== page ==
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Although cannabis use has been legalized in approximately 39 states and the District of Columbia¹, cannabis is still federally illegal and classified as a Schedule I drug under the Controlled Substances Act. As a result, cannabis companies and cannabis ancillary companies generally do not enjoy the protections provided by the US Bankruptcy Code.
Filing for bankruptcy allows struggling businesses breathing space from creditors to restructure debts and also helps protect against certain litigation and collection efforts. Clifford J. White III, director of the Justice Department’s Executive Office for U.S. Administrators, and John Sheahan, the agency’s general counsel, wrote in a 2017 article published in the American Bankruptcy Institute (ABI) Journal²:
Unlike other types of cases involving illegal businesses, in which the criminal activity has already ended and the main concern of the bankruptcy court is to resolve the victims’ competing claims for compensation, a bankruptcy case related to marijuana can involve a company that not only continues in its business, but even seeks positive assistance from the bankruptcy court in order to reorganize its balance sheet and thereby facilitate its violations of the law in the future.
Burton v. Maney (In re Burton)³ involved a husband and wife who filed for Chapter 13 bankruptcy. The bankruptcy petition revealed that the husband and wife held a controlling interest in a company legally engaged in the cultivation and sale of cannabis under the Arizona law, but which had since ceased operations. Based in part on the debtors’ interest in a cannabis-related company, the trustee in bankruptcy moved to dismiss the petition. The debtors argued that their remaining funds were not generated from their operation of the cannabis company, but the company was still a plaintiff in two lawsuits pending in state court in which it sought damages for breach of contract relating to the cultivation and sale of cannabis.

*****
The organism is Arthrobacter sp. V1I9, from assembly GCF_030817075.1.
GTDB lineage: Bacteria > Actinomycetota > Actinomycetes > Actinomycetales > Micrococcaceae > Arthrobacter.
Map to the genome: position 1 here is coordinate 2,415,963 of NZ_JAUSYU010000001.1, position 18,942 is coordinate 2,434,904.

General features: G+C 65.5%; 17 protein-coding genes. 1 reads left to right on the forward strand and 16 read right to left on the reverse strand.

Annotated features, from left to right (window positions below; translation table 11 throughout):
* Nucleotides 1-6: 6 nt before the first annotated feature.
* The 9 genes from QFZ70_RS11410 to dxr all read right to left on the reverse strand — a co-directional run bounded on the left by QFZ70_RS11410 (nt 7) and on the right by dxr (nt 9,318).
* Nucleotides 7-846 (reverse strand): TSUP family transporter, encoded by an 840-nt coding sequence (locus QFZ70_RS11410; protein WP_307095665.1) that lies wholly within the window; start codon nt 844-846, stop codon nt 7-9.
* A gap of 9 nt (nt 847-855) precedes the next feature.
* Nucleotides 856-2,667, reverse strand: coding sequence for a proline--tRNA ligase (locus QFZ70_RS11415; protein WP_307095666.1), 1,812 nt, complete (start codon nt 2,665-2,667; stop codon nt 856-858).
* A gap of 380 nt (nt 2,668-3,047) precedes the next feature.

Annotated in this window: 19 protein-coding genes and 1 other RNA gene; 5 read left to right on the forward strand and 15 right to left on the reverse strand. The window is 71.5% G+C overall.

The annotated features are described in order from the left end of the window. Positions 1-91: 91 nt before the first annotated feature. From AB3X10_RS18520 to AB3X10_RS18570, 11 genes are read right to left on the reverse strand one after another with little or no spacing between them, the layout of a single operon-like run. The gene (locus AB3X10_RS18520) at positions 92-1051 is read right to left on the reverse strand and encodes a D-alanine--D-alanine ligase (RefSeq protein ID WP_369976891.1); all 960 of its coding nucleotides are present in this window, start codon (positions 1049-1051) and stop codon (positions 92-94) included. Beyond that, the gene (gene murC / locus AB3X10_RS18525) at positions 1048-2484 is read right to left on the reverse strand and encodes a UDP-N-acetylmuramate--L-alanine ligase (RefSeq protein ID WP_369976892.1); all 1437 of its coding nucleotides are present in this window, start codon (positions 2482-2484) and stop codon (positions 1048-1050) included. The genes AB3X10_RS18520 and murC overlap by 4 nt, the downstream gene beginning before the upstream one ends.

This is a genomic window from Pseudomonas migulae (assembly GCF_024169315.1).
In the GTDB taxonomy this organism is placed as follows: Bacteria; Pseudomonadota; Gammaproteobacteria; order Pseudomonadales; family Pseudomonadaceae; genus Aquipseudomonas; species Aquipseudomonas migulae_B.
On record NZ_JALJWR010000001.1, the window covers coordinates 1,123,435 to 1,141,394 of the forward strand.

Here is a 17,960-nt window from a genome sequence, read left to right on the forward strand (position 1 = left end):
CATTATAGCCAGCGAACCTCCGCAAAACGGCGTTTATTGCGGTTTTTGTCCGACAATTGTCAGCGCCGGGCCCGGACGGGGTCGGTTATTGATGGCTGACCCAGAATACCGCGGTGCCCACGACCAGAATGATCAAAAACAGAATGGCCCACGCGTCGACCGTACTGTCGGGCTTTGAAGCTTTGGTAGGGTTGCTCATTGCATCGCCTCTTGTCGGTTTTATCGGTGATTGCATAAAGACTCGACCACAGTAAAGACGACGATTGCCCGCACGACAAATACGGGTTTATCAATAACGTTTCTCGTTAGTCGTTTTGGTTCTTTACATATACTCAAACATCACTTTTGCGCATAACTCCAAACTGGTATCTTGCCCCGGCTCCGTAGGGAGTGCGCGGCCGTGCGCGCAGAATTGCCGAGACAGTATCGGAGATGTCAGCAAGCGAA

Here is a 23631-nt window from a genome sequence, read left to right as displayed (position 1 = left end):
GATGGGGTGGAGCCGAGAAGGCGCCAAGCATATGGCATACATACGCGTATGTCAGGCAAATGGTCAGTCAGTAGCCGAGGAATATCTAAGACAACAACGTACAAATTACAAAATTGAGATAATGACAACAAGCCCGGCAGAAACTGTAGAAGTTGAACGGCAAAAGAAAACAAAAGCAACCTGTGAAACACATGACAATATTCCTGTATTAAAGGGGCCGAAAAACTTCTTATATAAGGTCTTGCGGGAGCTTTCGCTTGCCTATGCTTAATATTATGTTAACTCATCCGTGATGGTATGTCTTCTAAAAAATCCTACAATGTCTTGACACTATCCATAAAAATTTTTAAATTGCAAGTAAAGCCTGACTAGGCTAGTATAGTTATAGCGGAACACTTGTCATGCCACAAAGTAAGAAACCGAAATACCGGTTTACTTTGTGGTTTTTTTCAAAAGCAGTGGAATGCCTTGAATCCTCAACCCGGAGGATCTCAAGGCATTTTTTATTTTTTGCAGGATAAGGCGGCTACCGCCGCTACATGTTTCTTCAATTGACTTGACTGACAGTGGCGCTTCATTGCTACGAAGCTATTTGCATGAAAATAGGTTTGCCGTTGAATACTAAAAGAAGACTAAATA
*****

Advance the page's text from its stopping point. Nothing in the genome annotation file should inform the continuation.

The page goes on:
The bankruptcy court concluded that any recovery from the lawsuits would arise from conduct in violation of federal law and that allowing the bankruptcy case to continue would likely require the court and the trustee to administer funds obtained in violation of said law. The bankruptcy court granted the trustee’s motion to dismiss. The Ninth Circuit Bankruptcy Appellate Panel upheld, finding that the debtors’ cannabis ownership interests constituted “cause” for termination under section 1307(c) of the Bankruptcy Code.4
There are portions of Burton however, an appeal that may apply for the benefit of cannabis debtors; the appeal committee wrote:
The case law continues to evolve and few clear rules have emerged from the decisions published to date. One principle, however, seems implicit in the case law; the mere presence of marijuana near a bankruptcy filing does not automatically bar a debtor from bankruptcy relief.5
In the same way, In Re Players Network6, concerned a debtor who held a controlling interest in a company that processed cannabis. A creditor sought the dismissal of the debtor’s case under Section 1112(b)(1), arguing in part that the debtor could not propose a plan in good faith based on its equity stake. a cannabis-related company. The bankruptcy court ultimately dismissed the case, in part because of the debtor’s ties to cannabis. Similar to Burtonthe court noted that, at least in the Ninth Circuit, “there does not appear to be a rule per se preventing a Chapter 11 plan from being offered in good faith solely on the basis of the debtor’s relationship to the trade involving marijuana or cannabis products”.seven
Although it appears that the bankruptcy system cannot currently help liquidate or restructure cannabis-related assets, alternatives to bankruptcy are still available to cannabis companies and cannabis ancillary companies. Cannabis entrepreneurs should consult with an attorney to ensure they are structuring their business in a way that allows for the protection of state laws.
1. Approximately 18 states plus the District of Columbia have legalized the recreational or adult use of cannabis.
2. “Why Marijuana Assets Cannot Be Administered in Bankruptcy.” American Institute of BankruptcyDecember 1, 2017, https://www.abi.org/abi-journal/why-marijuana-assets-may-not-be-administered-in-bankruptcy.
3. 610 BR 633 (BAP 9th Cir. 2020).
4. Section 1307(c) provides that “upon application by an interested party or the United States trustee and after notice and hearing, the court may convert a case under this chapter to a case under Chapter 7 of this title, or may dismiss a case under this chapter, as is in the best interests of the creditors and the estate, for cause . . . ” 11 USC § 1307(c) A non-exhaustive list of causal factors is set out in section 1307(c)(1) through (11).
5. In re Burton610 BR to 637 (emphasis added).
6. 2020 Banker LEXIS 3016 [Bankr D Nev Oct. 23, 2020, No.
seven. Identifier. at *11, #18.
The content of this article is intended to provide a general guide on the subject. Specialist advice should be sought regarding your particular situation.
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